Some women experience health problems during pregnancy. These complications can involve the mother's health, the fetus, or both. Even women who were healthy before getting pregnant can experience complications. These complications make the pregnancy a high-risk pregnancy.
Getting early and regular prenatal care can help decrease the risk for problems by enabling health care providers to diagnose, treat, or manage conditions before they become serious.
Some common complications of pregnancy include, but are not limited to:
High Blood Pressure1
High blood pressure, also called hypertension, occurs when arteries carrying blood from the heart to the body organs are narrowed. This causes pressure to increase in the arteries. In pregnancy, this can make it hard for blood to reach the placenta, which provides nutrients and oxygen to the fetus. Reduced blood flow can slow the growth of the fetus and place the mother at greater risk of preterm labor and preeclampsia.2
Women who have high blood pressure before they get pregnant will continue to have to monitor and control it with medications throughout their pregnancy. High blood pressure that develops in pregnancy is called gestational hypertension. According to the Centers for Disease Control and Prevention (CDC), in 2009, the latest year for which information is available, more than 4% of pregnant American women developed this condition during their pregnancy.3 Typically, gestational hypertension occurs during the second half of pregnancy and goes away after delivery.
Diabetes occurs when the body does not make enough insulin or can't use it the way it should. Insulin is a hormone that helps prevent the buildup of glucose, or blood sugar, in the body. Over time, high glucose levels can cause serious health problems, such as heart disease, vision problems, and kidney disease. Gestational diabetes occurs when a woman who didn't have diabetes before pregnancy develops the condition during pregnancy.
Managing gestational diabetes, by following a treatment plan outlined by a health care provider, is the best way to reduce or prevent problems associated with high blood sugar during pregnancy. If not controlled, it can lead to birth defects, high blood pressure, preterm labor due to an increased amount of amniotic fluid, and having a large infant, which increases the risk for cesarean delivery.2
Preeclampsia is a serious medical condition that can lead to premature delivery. Its cause is unknown, but some women are at an increased risk. Risk factors include4:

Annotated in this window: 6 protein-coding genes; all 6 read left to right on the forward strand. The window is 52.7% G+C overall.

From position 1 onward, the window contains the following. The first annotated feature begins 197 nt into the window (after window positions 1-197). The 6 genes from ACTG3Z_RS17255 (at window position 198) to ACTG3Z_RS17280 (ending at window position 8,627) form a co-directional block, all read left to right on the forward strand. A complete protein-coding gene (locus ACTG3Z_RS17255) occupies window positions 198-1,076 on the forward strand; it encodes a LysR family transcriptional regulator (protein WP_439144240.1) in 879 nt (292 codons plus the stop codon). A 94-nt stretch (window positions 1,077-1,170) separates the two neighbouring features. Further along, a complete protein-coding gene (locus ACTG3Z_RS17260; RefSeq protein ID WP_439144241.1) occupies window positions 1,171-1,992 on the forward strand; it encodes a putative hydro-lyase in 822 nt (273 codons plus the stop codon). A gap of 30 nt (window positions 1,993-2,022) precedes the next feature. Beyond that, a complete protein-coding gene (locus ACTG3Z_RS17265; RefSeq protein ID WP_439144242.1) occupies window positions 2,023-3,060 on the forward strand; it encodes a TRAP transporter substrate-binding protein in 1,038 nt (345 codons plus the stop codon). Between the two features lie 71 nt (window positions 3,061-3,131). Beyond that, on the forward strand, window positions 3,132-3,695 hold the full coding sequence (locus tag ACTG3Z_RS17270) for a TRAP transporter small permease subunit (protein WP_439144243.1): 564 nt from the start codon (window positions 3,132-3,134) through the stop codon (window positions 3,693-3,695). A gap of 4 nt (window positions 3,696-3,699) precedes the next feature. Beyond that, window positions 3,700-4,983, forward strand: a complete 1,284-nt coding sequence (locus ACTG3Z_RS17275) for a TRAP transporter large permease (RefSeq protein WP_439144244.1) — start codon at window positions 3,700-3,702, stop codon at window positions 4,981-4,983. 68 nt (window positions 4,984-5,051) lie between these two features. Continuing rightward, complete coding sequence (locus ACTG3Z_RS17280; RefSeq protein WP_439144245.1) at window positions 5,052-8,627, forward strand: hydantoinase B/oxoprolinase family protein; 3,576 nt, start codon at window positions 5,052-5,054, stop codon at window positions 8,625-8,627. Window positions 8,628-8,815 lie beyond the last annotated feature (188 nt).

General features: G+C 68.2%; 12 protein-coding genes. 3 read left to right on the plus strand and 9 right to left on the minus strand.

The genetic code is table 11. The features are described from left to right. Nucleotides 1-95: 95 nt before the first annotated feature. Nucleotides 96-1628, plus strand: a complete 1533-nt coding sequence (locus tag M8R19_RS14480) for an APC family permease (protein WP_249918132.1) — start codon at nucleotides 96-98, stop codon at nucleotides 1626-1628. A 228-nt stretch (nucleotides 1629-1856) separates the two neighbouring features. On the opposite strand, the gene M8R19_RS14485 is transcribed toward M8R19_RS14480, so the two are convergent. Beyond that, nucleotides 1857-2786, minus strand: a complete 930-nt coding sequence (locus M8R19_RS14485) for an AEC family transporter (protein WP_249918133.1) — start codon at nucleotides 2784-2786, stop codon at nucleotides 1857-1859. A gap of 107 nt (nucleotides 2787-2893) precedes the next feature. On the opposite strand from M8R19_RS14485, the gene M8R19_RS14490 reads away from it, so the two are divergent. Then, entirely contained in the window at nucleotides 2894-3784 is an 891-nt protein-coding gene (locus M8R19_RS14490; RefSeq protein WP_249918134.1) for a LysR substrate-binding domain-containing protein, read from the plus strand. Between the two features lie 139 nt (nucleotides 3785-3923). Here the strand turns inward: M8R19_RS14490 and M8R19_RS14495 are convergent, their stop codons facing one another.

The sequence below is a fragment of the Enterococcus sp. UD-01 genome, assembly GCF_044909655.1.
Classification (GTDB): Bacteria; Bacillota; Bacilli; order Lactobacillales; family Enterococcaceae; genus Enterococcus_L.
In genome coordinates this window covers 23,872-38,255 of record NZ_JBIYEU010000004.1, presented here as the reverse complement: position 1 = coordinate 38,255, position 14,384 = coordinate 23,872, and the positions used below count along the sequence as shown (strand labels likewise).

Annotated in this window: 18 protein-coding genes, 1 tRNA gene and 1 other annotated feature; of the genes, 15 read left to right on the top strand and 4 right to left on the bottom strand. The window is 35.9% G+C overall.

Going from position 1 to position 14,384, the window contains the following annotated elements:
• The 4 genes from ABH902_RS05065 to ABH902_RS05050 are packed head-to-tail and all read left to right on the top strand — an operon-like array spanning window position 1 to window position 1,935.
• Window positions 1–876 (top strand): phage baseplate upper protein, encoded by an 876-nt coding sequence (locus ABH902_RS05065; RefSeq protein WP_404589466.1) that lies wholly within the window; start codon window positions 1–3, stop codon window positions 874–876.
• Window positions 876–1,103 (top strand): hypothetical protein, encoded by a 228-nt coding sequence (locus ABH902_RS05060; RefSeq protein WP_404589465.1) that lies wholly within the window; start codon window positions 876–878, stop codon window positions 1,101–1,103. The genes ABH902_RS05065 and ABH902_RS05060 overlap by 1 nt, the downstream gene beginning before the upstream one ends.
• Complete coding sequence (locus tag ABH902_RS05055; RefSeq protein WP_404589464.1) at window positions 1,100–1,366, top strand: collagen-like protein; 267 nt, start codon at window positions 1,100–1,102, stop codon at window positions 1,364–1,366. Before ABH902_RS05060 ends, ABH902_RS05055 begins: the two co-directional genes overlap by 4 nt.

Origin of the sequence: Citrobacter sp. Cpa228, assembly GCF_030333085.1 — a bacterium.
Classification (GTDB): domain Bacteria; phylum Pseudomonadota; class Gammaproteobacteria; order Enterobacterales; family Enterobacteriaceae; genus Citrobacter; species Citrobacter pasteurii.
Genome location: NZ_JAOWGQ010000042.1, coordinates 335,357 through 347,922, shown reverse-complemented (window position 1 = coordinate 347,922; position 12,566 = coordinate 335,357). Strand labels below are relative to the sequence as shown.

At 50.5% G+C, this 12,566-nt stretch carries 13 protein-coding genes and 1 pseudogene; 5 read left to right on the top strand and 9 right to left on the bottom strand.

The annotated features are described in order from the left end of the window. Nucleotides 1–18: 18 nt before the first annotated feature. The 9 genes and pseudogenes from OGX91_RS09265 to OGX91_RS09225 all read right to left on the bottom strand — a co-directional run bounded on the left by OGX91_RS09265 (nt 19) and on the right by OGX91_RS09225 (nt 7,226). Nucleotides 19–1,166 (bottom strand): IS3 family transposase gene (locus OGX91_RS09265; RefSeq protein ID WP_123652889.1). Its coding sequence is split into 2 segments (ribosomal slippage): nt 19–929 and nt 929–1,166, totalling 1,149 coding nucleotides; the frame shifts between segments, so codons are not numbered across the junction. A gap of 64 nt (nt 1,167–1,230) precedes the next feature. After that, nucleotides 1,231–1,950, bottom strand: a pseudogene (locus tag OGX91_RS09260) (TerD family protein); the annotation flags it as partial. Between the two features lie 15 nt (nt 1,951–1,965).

- First pregnancies4
- Preeclampsia in a previous pregnancy4
- Existing conditions such as high blood pressure, diabetes, kidney disease, and systemic lupus erythematosus5
- Being 35 years of age or older5
- Carrying two or more fetuses5
- Being African American5
Preterm labor is labor that begins before 37 weeks of gestation. Any infant born before 37 weeks is at an increased risk for health problems, in most cases because organs such as the lungs and brain finish their development in the final weeks before a full-term delivery (39 to 41 weeks).
Certain conditions increase the risk for preterm labor, including infections, having a shortened cervix (for unknown reasons, in some women the cervix is shorter than normal), or previous preterm births. Sometimes preterm labor can be slowed or stopped by medication.6
Progesterone, a hormone produced naturally during pregnancy, may be used to help prevent preterm birth. A 2003 study led by NICHD researchers found that progesterone supplementation to women at high risk for preterm delivery due to a prior preterm birth reduces the risk of a subsequent preterm birth by one-third.7
Miscarriage is the term used to describe a pregnancy loss from natural causes before 20 weeks. According to the American College of Obstetricians and Gynecologists (ACOG), as many as 20% of pregnancies end in miscarriage.8 Signs can include vaginal spotting or bleeding, cramping, or fluid or tissue passing from the vagina. However, bleeding from the vagina does not mean that a miscarriage will happen or is happening.8 Women experiencing this sign at any point in their pregnancy should contact their health care provider.